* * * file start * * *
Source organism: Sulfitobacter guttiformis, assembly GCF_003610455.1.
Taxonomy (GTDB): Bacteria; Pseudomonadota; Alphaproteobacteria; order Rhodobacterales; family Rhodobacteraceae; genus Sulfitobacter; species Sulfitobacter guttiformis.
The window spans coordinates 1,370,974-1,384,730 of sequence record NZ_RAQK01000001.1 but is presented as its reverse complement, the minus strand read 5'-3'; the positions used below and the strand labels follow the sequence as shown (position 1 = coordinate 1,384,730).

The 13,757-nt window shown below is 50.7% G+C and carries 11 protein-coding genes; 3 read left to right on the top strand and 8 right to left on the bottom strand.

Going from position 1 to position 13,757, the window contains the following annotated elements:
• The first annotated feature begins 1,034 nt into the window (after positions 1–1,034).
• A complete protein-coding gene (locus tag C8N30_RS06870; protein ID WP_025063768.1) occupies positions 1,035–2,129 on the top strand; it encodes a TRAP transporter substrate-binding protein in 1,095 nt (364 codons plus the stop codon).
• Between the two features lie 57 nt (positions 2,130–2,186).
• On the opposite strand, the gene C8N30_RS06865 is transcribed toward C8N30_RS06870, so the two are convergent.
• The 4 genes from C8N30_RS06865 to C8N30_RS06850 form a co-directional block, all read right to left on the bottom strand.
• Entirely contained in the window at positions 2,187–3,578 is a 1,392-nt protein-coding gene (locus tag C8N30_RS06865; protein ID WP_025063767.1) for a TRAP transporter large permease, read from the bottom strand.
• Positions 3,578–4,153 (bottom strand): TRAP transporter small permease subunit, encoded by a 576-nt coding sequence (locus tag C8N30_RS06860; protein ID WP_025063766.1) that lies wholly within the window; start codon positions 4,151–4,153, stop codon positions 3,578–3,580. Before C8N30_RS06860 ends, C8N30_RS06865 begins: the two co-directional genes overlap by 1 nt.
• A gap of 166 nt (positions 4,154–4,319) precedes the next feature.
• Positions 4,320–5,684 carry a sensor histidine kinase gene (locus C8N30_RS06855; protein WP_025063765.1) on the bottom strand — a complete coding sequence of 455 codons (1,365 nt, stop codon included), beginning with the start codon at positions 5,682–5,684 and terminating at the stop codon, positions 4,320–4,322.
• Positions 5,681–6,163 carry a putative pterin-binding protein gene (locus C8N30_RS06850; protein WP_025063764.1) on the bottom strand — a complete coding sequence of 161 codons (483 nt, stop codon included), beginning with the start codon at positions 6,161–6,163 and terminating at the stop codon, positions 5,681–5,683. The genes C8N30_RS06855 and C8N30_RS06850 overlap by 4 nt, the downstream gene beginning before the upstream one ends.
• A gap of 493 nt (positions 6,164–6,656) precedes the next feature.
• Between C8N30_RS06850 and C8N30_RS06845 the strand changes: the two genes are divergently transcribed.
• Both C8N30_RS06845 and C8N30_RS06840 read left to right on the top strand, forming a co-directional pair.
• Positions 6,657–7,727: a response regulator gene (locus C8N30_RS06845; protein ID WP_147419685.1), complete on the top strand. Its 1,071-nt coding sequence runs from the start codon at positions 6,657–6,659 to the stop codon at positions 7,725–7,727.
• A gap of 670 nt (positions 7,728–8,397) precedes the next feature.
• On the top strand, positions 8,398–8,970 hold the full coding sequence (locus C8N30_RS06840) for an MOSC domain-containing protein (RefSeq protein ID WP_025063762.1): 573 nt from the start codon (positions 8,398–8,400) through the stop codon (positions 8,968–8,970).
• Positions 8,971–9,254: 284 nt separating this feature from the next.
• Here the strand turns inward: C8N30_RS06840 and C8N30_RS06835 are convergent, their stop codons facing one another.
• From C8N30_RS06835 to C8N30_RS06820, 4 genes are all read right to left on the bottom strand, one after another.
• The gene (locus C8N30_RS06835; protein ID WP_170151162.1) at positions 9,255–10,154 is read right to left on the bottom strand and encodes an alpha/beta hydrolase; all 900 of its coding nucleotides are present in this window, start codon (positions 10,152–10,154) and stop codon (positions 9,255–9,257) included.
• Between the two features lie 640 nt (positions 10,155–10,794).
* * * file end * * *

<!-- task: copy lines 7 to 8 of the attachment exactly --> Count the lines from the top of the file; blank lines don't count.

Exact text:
• A complete protein-coding gene (locus tag C8N30_RS06870; protein ID WP_025063768.1) occupies positions 1,035–2,129 on the top strand; it encodes a TRAP transporter substrate-binding protein in 1,095 nt (364 codons plus the stop codon).
• Between the two features lie 57 nt (positions 2,130–2,186).